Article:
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The Petersen Automotive Museum is getting ready for its grand re-opening at the end of the year, and it's running an Indiegogo campaign to put a 1948 Davis Divan on the guest list. The museum already owns the Divan, but it would like to restore the three-wheeled oddity to as-new condition and display the car in its Innovation area.

The Davis is another fruit born from post-war optimism. Custom movie-car builder Gary Davis based his little jitney on another three-wheeled custom, the Californian, a car built by Frank Kurtis. Davis set up production at the Van Nuys airport and cranked out 17 examples of his design in 1947-48, each with an aluminum body, BorgWarner three-speed transmission, disappearing headlights, built-in jacks at all corners for tire changes, and a single bench seat that could seat four across. The Petersen owns chassis number four, the last to use the 47-horsepower Hercules four-cylinder before switching to a Continental engine. The company folded when Davis didn't pay or deliver as promised and was convicted of theft.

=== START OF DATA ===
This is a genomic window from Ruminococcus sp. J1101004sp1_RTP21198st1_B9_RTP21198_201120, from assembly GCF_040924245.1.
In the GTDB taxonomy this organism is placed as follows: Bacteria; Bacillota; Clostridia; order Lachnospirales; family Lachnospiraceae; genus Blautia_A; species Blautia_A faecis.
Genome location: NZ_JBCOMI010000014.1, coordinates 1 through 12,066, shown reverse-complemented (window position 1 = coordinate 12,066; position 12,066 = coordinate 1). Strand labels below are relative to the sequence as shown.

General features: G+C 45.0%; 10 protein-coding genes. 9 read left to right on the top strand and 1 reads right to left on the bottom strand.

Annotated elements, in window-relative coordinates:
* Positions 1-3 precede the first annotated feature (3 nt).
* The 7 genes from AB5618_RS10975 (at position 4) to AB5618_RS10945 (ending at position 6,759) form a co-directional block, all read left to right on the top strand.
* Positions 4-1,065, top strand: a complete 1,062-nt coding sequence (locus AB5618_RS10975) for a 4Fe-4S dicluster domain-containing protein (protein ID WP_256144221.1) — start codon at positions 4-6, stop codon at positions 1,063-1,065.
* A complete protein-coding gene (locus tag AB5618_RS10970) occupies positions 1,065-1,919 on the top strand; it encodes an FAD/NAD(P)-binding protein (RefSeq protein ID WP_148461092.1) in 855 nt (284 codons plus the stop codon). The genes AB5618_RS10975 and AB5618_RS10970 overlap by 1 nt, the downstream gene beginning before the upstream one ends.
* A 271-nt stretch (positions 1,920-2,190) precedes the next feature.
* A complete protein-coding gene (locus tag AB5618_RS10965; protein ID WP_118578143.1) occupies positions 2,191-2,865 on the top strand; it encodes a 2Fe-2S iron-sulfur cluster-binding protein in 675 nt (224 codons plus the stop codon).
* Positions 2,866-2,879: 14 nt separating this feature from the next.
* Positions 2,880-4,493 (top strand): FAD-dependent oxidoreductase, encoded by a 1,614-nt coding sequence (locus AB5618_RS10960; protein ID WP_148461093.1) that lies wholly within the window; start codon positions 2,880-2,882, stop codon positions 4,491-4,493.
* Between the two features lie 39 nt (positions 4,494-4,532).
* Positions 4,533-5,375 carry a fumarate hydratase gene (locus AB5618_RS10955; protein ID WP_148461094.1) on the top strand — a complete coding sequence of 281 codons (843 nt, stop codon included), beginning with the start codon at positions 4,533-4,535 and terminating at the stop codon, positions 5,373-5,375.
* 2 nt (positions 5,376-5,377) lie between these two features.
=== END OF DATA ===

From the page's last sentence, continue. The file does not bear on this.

Before the Petersen bought it, this particular Divan lived mostly in Colorado "mounted on a pole outside a body shop." Everything needs to be fixed, rebuilt, or repainted: engine, suspension, interior and body panels. It's trying to raise $30,000 to make that happen by the time of the new opening. It's offering everything from an eBook to rides in the restored car as perks. You can head over to Indiegogo to read more about the campaign and the Davis Divan story.


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